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Europe: Shares have best day since August as Brexit camp loses ground
[LONDON] Top European shares indexes posted their biggest rallies since August on Monday, led by heavyweight banking stocks, as weekend opinion polls boosted expectations that Britain would vote to stay in the European Union.
The pan-European STOXX 600 and FTSEurofirst 300 indexes both rose 3.7 per cent, the biggest one day gain for each index for ten-months. Both indexes moved back towards a level last seen earlier in June.
Markets recovered from three straight weeks of falls, as recent momentum for the campaign to "leave" the European Union showed signs of waning, sending sterling towards its biggest one-day gain in 7 years.
Three opinion polls on Saturday showed the "Remain" camp recovering some momentum, although the overall picture remained one of an evenly split electorate.
Britain is due to vote on its European Union membership on June 23. Opinion polls have been split, although bookmakers have given a greater probability towards Britain opting to stay in the EU, rather than leave in a "Brexit" scenario. "If the UK votes to remain in the EU, there will clearly be a short term market rebound, especially given the weakness seen over the past two weeks," JP Morgan equity strategist Mislav Matejka said.
"This would potentially take the market back to the levels from beginning of June, when the Euro STOXX 50 was around 3,050 points," he said.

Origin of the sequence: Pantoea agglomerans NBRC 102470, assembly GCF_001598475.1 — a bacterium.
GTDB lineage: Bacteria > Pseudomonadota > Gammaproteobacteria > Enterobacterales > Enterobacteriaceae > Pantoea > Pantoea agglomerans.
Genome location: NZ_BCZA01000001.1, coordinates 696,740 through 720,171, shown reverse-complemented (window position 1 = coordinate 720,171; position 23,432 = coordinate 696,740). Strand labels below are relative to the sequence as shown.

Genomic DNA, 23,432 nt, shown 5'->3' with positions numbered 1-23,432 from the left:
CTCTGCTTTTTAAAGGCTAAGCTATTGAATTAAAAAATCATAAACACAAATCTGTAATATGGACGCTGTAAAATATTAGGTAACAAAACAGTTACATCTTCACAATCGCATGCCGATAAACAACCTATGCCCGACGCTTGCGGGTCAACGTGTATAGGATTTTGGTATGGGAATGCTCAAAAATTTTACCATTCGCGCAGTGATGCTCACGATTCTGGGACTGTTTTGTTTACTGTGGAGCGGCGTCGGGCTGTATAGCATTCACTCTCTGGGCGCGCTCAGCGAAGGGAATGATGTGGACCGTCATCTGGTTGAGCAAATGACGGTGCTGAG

Royal Bank of Scotland and Lloyds rose by 7 per cent and 5.1 per cent respectively.
Italian bank UniCredit also rose 6.3 per cent after a media report that it would name former industry minister Corrado Passera as its new chief executive.
The banking sector is highly geared into overall market moves and domestically focused banks, such as RBS and Lloyds, were among the hardest hit stocks last week when "Brexit" looked more likely.
Travel and leisure stocks posted their biggest one day gain in 6 years, with UK names such as Thomas Cook as much as 8.3 per cent higher.
The sector in Britain was lifted by the rise in sterling, which would make summer travel cheaper for British customers.
Only 10 STOXX 600 companies were in negative territory, with precious metals miners slightly lower. Gold was hit by the"risk-on" sentiment.
In spite of Monday's rebound, several traders remained cautious, given the uncertainty around the referendum. "I would not buy into this move up, and I would still look to take some risk off the table," said Rupert Baker, a European equity sales executive at Mirabaud Securities.